By Kevin O'Keefe

Gibson Dunn Hires Summer Associates Who Blog, So it Seems

WPA mural by artist Seymour Fogel at the Wilbur J. Cohen Federal Building

Reading a piece in Business Insider about which applicants get hired as summer associates at Gibson Dunn, I couldn’t help but think that the answer was those who published a legal blog.

When Gibson Dunn reviews applications for next year’s summer-associate class, hiring managers are looking for enterprising young lawyers who are such a good fit that they could spend their entire career with the firm.

Enterprising – by definition, someone who shows initiative and resourcefulness. Blogging puts you heads above other law students. We’ve seen it in law schools across the country.

Spend their career with the firm? That’s going to take some strong reputation and relationship building skills for business development. Blogging, again.

“We really want to make sure that we help identify incredibly creative people who are passionate about the law,” said Perlette Michèle Jura, a Gibson Dunn partner and the firm’s global hiring chair.

Passion is a prerequisite for blogging. A passion for a niche area of the law. To learn about it and to network with others with a similar passion, whether a lawyer, a law student, a law professor or reporters and publishers.

“Law-school students interested in a job at Gibson Dunn should reach out directly to attorneys at the firm to establish a connection, said Dhananjay Manthripragada, a ligation partner who is on the firm’s hiring committee.”

Blogging is all about reaching out to lawyers. Blogging is a conversation.

Reference in a blog post something a lawyer working in the area of law for which you have a passion may have written. A blog post or article of theirs is perfect.

Look at some of the best legal blogs. They are regularly quoting others.

Mention the source of your quote in a tweet of your blog post with a hat tip (h/t) to them and they’ll see your post – and your initiative. An email complimenting them on the piece and sharing that you quoted them in your blog post has the same impact.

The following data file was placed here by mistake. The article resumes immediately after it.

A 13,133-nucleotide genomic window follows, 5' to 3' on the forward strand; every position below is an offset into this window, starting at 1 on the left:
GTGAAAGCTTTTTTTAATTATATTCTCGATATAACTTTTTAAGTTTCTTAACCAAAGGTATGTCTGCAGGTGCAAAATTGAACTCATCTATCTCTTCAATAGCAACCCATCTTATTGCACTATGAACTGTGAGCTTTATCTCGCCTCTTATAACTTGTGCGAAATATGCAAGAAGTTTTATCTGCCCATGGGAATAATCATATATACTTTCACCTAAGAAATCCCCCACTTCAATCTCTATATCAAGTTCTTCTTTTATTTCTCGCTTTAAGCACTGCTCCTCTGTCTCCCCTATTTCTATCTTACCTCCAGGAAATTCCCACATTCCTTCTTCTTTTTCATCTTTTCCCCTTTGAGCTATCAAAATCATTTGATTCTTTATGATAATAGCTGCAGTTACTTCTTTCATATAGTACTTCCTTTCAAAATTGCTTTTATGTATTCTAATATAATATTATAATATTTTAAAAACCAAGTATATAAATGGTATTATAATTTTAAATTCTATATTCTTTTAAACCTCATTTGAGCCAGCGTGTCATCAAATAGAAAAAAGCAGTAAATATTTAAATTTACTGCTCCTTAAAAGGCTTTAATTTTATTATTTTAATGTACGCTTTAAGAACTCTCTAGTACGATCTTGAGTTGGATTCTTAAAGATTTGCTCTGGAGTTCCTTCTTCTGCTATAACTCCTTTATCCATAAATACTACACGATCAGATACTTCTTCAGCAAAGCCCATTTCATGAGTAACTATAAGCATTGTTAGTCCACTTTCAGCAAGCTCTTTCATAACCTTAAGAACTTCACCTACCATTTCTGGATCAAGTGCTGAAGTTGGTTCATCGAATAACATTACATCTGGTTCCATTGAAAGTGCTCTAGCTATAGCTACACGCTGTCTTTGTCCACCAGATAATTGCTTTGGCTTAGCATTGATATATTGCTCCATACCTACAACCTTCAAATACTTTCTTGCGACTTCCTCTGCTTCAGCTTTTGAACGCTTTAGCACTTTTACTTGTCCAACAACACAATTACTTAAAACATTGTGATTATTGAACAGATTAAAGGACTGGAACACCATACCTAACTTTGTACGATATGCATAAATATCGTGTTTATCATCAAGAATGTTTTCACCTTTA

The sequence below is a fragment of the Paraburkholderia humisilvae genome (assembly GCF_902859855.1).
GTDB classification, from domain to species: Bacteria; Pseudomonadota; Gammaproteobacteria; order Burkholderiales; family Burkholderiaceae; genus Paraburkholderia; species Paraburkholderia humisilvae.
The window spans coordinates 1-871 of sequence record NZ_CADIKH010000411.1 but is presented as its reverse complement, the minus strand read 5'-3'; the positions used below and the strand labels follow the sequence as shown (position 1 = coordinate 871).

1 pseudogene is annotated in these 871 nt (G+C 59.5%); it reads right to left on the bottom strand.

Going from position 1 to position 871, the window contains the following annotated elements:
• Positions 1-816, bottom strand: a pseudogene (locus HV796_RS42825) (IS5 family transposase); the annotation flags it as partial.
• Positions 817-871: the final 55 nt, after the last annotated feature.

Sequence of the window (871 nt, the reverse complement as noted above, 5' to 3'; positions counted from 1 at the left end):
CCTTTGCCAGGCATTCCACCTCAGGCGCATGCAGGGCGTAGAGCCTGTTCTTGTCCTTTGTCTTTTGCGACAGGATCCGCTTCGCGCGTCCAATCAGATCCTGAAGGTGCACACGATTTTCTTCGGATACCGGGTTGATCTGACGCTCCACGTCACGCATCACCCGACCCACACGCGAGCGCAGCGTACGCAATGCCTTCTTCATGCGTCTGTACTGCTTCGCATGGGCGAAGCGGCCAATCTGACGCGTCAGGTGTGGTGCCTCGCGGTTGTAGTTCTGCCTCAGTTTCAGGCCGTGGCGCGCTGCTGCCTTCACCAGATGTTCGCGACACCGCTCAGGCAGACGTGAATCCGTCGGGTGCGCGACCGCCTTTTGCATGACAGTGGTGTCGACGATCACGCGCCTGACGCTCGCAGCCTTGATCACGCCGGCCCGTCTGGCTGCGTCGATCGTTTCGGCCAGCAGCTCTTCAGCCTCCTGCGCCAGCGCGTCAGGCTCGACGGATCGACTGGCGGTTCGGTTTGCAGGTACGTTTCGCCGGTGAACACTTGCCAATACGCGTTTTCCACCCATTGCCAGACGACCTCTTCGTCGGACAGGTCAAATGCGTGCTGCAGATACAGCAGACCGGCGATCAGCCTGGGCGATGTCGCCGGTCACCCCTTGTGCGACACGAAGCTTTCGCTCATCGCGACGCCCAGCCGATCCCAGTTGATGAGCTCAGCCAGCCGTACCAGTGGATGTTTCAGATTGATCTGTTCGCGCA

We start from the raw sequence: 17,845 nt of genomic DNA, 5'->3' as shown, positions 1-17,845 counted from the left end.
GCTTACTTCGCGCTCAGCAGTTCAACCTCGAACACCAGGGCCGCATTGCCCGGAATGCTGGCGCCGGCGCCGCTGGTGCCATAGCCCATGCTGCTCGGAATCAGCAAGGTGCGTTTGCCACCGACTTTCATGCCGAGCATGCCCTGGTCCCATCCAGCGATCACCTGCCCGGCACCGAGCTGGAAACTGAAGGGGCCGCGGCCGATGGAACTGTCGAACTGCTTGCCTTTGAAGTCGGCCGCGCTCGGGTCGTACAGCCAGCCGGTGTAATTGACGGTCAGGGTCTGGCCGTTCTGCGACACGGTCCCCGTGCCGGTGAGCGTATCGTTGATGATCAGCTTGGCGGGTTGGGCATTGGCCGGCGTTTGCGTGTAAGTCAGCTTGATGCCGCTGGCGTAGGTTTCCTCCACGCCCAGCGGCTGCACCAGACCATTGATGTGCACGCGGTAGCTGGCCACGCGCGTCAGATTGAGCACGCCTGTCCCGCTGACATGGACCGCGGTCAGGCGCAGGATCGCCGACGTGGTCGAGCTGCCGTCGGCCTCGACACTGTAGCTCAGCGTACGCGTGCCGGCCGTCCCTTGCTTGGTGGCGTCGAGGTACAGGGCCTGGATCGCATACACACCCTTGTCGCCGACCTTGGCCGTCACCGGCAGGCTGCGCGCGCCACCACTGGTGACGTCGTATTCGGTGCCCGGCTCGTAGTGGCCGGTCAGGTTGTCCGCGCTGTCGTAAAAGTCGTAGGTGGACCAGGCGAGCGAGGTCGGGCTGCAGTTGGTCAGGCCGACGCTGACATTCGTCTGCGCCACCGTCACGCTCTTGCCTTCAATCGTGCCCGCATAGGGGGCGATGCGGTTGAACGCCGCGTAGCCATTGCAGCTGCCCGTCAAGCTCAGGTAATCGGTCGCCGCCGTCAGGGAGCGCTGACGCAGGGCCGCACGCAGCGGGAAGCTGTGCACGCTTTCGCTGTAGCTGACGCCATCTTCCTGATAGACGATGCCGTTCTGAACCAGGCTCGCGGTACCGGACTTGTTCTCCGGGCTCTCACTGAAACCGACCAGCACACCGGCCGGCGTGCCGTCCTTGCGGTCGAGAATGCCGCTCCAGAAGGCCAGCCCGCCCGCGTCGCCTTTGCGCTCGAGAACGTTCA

You’ll connect on LinkedIn and go onto to connect otherwise – maybe for coffee if in the same town.

You could also quote a blog or article in which they were the subject.

Even if a person is absolutely gold on paper, Jura said they need to show they can collaborate with others, or it’s unlikely they’ll get an offer.

Blogging, done well, is a collaborative exercise. Your ability to “converse” by listening so as to reference other bloggers, journalists and reporters in blog posts and engaging others who are citing your blog posts in their posts or in social media is on full display.

You are collaboratively advancing legal discussion in your niche.

Passion and authenticity – candidates being themselves is key at Gibson Dunn.

“We are talking to you because we already think you’re fantastic, and we want to get to know you better,” Jura said. “We’re always curious to hear people’s stories and any information they want to share — and not being afraid to just be yourself is one tip.””

Jura’s referencing interviews, but blogging is all about being real and authentic – building off your passion.

Bloggers will be well prepared to share their stories and information about a world other candidates had not experienced – legal blogging.

Legal blogging as a law student demonstrates that you are enterprising, passionate, collaborative, authentic and engaging.

Gibson Dunn is not alone, other law schools would be glad to hire a legal blogger as a summer associate.

Kevin O'Keefe
About the Author

Trial lawyer turned legal tech entrepreneur, I am the founder and CEO of LexBlog, a legal blog community of over 30,000 blog publishers, worldwide. LexBlog’s publishing platform is used on a subscription basis by over 18,000 legal professionals, including the largest law firm in each India, China and the United States.

Subscribe
Subscribe to Real Lawyers Have Blogs via Email or RSS
Please enter a valid email address and click the button.
Recent Posts
More content can be found in the Find section.